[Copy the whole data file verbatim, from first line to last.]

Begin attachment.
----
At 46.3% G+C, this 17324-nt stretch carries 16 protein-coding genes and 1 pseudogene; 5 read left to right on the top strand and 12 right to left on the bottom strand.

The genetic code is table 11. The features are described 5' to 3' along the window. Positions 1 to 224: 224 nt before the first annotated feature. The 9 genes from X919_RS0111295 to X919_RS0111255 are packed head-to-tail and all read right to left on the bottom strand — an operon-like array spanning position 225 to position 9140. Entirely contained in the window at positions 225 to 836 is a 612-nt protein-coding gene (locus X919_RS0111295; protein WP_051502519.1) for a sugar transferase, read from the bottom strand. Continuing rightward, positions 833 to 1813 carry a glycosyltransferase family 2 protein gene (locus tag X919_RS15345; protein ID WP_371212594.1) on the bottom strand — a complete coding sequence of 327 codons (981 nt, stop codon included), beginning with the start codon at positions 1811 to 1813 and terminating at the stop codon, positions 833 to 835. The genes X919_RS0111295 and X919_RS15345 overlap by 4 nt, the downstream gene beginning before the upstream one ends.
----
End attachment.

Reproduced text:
At 46.3% G+C, this 17324-nt stretch carries 16 protein-coding genes and 1 pseudogene; 5 read left to right on the top strand and 12 right to left on the bottom strand.

The genetic code is table 11. The features are described 5' to 3' along the window. Positions 1 to 224: 224 nt before the first annotated feature. The 9 genes from X919_RS0111295 to X919_RS0111255 are packed head-to-tail and all read right to left on the bottom strand — an operon-like array spanning position 225 to position 9140. Entirely contained in the window at positions 225 to 836 is a 612-nt protein-coding gene (locus X919_RS0111295; protein WP_051502519.1) for a sugar transferase, read from the bottom strand. Continuing rightward, positions 833 to 1813 carry a glycosyltransferase family 2 protein gene (locus tag X919_RS15345; protein ID WP_371212594.1) on the bottom strand — a complete coding sequence of 327 codons (981 nt, stop codon included), beginning with the start codon at positions 1811 to 1813 and terminating at the stop codon, positions 833 to 835. The genes X919_RS0111295 and X919_RS15345 overlap by 4 nt, the downstream gene beginning before the upstream one ends.